Just days later newspapers broke the story of the McCallums’ pending divorce and Jill’s rumored marriage to Charles Bronson.
A PHOTOPLAY correspondent in England, who spoke to David in Rome by phone and learned that he and Jill were separated, also spoke to his beautiful blond wife. After Jill had explained why she had decided on the “amicable” divorce, she was asked if she had seen Bronson in London.
“Bronson? Of course I’ve seen him here,” she trilled. “He’s a charming man.”
And Bronson, who was apparently taken aback by the explosive situation that had sprouted so suddenly, burst out with, “I don’t give a damn for myself, but I do care about the effect all of this is having on Jill!” Not a word of concern about what effect all this was having on his best friend David McCallum
Who is to blame for the breakup? Can it be the marriage was to hast to begin with? It’s silly to ask, but what was it McCallum said about how it happened?

So far…
“I knew her only for seven days before we were married…ordinarily I would consider that very risky, but it has seemed to work out so far.”
Why did David have to put in that added bit--so far--when he was telling us how successful the marriage had been? Was he uncertain whether it would last? There are some who say that Jill, although she betrayed no outward regrets at having given up her career as an actress of no small fame in England, secretly felt she had made too great a sacrifice for marriage.
David himself admitted that Jill “had a far, far bigger reputation in England than I have here now.” He added, “I appreciate everything she’s done for me--including my haircuts. She is also an extraordinarily kindly, vicious critic of my work, which is very helpful.”
But life in a four-story, ten-room house in the picturesque Hollywood Hills, plus all the wonderful joys that three young sons surely provide, may not be everything that Jill Ireland had bargained for when she married McCallum. For one thing, she hadn’t counted on David’s instant success that swept him away from the home and hearth.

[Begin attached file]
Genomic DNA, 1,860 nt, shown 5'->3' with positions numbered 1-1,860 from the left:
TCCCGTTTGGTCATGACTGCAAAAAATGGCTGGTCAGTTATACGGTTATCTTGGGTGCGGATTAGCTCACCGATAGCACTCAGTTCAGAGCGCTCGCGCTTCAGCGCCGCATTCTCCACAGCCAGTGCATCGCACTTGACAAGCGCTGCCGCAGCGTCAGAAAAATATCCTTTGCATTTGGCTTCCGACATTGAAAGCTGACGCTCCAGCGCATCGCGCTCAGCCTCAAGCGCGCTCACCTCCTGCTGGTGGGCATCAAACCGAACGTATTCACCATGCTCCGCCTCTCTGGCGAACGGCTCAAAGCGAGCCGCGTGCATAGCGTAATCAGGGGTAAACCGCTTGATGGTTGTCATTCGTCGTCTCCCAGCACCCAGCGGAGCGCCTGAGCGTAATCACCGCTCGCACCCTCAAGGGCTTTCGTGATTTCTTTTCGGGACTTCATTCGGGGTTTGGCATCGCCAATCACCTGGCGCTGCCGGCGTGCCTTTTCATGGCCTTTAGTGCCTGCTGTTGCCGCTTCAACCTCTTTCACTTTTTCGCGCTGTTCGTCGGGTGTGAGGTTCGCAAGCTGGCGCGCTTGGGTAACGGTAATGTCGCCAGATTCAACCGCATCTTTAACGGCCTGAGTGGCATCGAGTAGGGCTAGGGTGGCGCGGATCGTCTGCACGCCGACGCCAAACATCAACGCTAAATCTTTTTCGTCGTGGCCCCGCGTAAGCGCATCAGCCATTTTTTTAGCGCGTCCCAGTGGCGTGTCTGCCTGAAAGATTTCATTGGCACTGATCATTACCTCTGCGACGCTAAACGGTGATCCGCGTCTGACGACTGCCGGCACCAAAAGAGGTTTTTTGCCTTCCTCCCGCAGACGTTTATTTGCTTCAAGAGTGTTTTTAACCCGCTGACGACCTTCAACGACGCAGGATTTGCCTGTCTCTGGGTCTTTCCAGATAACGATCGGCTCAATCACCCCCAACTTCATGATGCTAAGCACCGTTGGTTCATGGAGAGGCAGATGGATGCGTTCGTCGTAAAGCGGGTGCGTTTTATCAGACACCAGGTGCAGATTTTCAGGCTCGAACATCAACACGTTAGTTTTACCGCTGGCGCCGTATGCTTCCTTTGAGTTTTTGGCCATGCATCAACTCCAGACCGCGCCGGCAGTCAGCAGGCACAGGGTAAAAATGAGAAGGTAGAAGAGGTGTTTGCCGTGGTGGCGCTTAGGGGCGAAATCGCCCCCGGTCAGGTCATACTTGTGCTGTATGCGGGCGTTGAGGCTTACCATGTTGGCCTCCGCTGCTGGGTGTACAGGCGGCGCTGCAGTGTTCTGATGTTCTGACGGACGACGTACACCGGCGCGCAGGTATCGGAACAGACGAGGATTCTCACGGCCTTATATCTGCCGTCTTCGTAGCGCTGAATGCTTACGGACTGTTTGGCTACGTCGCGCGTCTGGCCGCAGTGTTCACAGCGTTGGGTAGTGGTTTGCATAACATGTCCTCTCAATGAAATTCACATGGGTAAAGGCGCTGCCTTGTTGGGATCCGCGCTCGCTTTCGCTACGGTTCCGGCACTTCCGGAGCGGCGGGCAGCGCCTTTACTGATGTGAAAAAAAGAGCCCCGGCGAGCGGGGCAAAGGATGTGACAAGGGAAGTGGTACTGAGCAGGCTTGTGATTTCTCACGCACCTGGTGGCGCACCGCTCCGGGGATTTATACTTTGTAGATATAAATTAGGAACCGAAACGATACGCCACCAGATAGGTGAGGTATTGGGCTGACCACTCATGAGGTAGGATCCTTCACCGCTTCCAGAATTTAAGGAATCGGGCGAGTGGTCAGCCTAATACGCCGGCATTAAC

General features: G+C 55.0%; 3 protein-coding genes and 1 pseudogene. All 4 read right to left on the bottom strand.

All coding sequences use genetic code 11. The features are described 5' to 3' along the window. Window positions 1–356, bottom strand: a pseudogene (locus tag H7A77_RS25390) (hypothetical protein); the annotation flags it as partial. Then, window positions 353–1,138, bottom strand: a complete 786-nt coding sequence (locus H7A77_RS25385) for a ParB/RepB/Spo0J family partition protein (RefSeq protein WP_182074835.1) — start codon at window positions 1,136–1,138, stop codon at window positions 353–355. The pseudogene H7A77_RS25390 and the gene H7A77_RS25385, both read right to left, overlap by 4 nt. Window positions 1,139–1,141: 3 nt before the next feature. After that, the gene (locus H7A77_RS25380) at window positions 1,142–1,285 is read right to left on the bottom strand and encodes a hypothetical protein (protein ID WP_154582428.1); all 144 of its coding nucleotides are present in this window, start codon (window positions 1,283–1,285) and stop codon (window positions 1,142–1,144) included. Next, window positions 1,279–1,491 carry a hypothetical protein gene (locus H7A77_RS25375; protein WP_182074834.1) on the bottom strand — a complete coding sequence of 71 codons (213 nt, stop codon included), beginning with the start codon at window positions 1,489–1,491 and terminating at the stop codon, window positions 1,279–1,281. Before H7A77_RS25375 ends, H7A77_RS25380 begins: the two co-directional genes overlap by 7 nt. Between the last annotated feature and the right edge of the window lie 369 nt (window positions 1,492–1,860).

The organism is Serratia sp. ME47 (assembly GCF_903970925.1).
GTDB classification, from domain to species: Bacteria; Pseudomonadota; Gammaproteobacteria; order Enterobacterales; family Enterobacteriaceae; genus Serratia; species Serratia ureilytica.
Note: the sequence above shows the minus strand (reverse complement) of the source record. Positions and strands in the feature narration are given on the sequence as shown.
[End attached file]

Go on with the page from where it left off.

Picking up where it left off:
And all the time there was that “screen of isolation” which Jill talked about. Was Jill the type of person, after the freedom of life and the stardom she’d enjoyed, to sit still for long--”tied to the homestead like a feudal baron’s kith and kin” with the children?
Evidently, from what McCallum had said, he thought it would work. “I look upon my acting as the career that brings the bread in. Jill looks upon her work as something she doesn’t have to do in order to be economically stable. In Hollywood, usually if the man is doing what I’m doing, the wife cannot be a successful actress in her own right. But we have been trying it, and Jill is becoming very successful independently.” So successful, that she was selected for the coveted female role in this season’s new TV series, “Shane.”
Yet there’s going to be a divorce. Despite all the time and intensity that David McCallum had invested in a marriage that fit into his own private design, it failed
The home McCallum had said was for him, “to sleep and eat and learn my lines,” was not the home he’d hoped for.
As a wiser man has said, “Many a man who pays rent all his life owns his own home; and many a family has successfully saved for a home only to find itself at last with nothing but a house.” Be it house or home, it is without a wife--lost, of all things, to David McCallum’s best friend.

Watch David on “The Man From U.N.C.L.E.,” Friday, 10 P.M., EDT, NBC-TV. Be sure to see his two movies: MGM’s “Around The World Under The Sea,” and “Three Bites Of The Apple,” coming soon